The company I fly for ( with excellent training standards and maintenance by the way) operates both the Passenger-and Cargo version of the B744. We fly mixed fleet, traning is the same ( actually, more things to take into account on a cargo flight, like smoke avoidance procedures due hot and humid ops).

If they went around from the DA ( 100'), then one would excpect them to be at least at around 2000' over the crash-site.
The debris do not look to result from a high-impact crash like the Flydubai go-around crash ( very high fragmentation), same goes for the National Bagram accident. ( high fragmentation).
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Old 17th Jan 2017, 10:48
  #74 (permalink)  
 
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Looks more like the EK 777 crash if it had happened over/into a village?
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Old 17th Jan 2017, 11:00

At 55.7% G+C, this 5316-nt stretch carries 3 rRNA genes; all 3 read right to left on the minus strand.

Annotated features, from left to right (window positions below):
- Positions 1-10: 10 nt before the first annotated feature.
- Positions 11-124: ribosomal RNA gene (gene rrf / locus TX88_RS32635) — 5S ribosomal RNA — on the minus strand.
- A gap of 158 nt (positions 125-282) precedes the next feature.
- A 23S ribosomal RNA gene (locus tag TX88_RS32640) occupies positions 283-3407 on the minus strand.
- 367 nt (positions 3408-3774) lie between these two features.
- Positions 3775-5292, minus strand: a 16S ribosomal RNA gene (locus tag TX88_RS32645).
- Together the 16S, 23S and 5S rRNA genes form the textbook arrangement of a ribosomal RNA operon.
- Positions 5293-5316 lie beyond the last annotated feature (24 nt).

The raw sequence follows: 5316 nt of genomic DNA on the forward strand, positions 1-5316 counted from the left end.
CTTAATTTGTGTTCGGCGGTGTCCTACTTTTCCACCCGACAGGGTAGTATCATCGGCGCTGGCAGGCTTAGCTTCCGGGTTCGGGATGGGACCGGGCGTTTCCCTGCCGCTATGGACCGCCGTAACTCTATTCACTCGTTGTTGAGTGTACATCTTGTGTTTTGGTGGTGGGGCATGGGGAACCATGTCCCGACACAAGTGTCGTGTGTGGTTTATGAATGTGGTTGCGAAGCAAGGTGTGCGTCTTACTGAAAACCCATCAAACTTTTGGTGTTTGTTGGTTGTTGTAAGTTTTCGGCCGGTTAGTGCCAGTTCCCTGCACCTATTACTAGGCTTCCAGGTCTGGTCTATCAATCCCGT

#75 (permalink)  
 
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From the press release.

There are no faults recorded in the technical log book of the aircraft.
What about the one in the locked cupboard back at base?

It wouldn't be the first time.
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Old 17th Jan 2017, 11:34
  #76 (permalink)  
 
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Mag plug

I'm with you. I have over 15k hours on the 74 in all it's forms. This is obviously a missed approach and GA that has gone terribly wrong for whatever reason. Low hours on type and shite wx obviously a major factor plus circadian issues but reliance on auto throttle and TOGA is probably where it all went wrong.
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Old 17th Jan 2017, 12:16
  #77 (permalink)  

 
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2016Parks

Welcome aboard the PPRuNe rollercoaster...

You say